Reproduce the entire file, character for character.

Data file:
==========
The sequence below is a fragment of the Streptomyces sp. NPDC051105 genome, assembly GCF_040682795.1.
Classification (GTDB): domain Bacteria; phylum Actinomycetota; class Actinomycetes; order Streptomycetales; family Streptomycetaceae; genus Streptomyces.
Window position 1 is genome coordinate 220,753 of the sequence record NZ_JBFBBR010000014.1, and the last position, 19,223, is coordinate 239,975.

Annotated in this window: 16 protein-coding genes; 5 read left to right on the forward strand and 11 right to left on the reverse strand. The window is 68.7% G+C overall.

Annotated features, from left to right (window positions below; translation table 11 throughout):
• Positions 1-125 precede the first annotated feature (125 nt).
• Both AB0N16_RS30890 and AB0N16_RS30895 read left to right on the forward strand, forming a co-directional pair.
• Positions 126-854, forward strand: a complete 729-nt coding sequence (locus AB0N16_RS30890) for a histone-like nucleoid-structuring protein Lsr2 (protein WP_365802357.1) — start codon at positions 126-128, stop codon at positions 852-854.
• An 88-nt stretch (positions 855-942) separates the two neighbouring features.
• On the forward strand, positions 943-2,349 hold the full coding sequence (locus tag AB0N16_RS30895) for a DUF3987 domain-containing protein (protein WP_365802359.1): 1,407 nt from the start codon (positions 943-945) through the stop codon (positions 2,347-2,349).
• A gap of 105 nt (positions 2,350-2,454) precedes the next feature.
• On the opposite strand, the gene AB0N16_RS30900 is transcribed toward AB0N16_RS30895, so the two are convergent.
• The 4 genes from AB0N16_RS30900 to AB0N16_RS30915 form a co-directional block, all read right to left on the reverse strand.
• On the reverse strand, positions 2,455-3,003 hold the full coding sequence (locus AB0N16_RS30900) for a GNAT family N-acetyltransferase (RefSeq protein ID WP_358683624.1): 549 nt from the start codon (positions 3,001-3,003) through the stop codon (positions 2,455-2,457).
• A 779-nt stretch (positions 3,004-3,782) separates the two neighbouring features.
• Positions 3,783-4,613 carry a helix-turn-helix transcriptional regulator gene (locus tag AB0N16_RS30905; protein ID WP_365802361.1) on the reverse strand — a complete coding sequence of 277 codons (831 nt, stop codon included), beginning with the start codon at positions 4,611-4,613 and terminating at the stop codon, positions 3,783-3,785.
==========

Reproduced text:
The sequence below is a fragment of the Streptomyces sp. NPDC051105 genome, assembly GCF_040682795.1.
Classification (GTDB): domain Bacteria; phylum Actinomycetota; class Actinomycetes; order Streptomycetales; family Streptomycetaceae; genus Streptomyces.
Window position 1 is genome coordinate 220,753 of the sequence record NZ_JBFBBR010000014.1, and the last position, 19,223, is coordinate 239,975.

Annotated in this window: 16 protein-coding genes; 5 read left to right on the forward strand and 11 right to left on the reverse strand. The window is 68.7% G+C overall.

Annotated features, from left to right (window positions below; translation table 11 throughout):
• Positions 1-125 precede the first annotated feature (125 nt).
• Both AB0N16_RS30890 and AB0N16_RS30895 read left to right on the forward strand, forming a co-directional pair.
• Positions 126-854, forward strand: a complete 729-nt coding sequence (locus AB0N16_RS30890) for a histone-like nucleoid-structuring protein Lsr2 (protein WP_365802357.1) — start codon at positions 126-128, stop codon at positions 852-854.
• An 88-nt stretch (positions 855-942) separates the two neighbouring features.
• On the forward strand, positions 943-2,349 hold the full coding sequence (locus tag AB0N16_RS30895) for a DUF3987 domain-containing protein (protein WP_365802359.1): 1,407 nt from the start codon (positions 943-945) through the stop codon (positions 2,347-2,349).
• A gap of 105 nt (positions 2,350-2,454) precedes the next feature.
• On the opposite strand, the gene AB0N16_RS30900 is transcribed toward AB0N16_RS30895, so the two are convergent.
• The 4 genes from AB0N16_RS30900 to AB0N16_RS30915 form a co-directional block, all read right to left on the reverse strand.
• On the reverse strand, positions 2,455-3,003 hold the full coding sequence (locus AB0N16_RS30900) for a GNAT family N-acetyltransferase (RefSeq protein ID WP_358683624.1): 549 nt from the start codon (positions 3,001-3,003) through the stop codon (positions 2,455-2,457).
• A 779-nt stretch (positions 3,004-3,782) separates the two neighbouring features.
• Positions 3,783-4,613 carry a helix-turn-helix transcriptional regulator gene (locus tag AB0N16_RS30905; protein ID WP_365802361.1) on the reverse strand — a complete coding sequence of 277 codons (831 nt, stop codon included), beginning with the start codon at positions 4,611-4,613 and terminating at the stop codon, positions 3,783-3,785.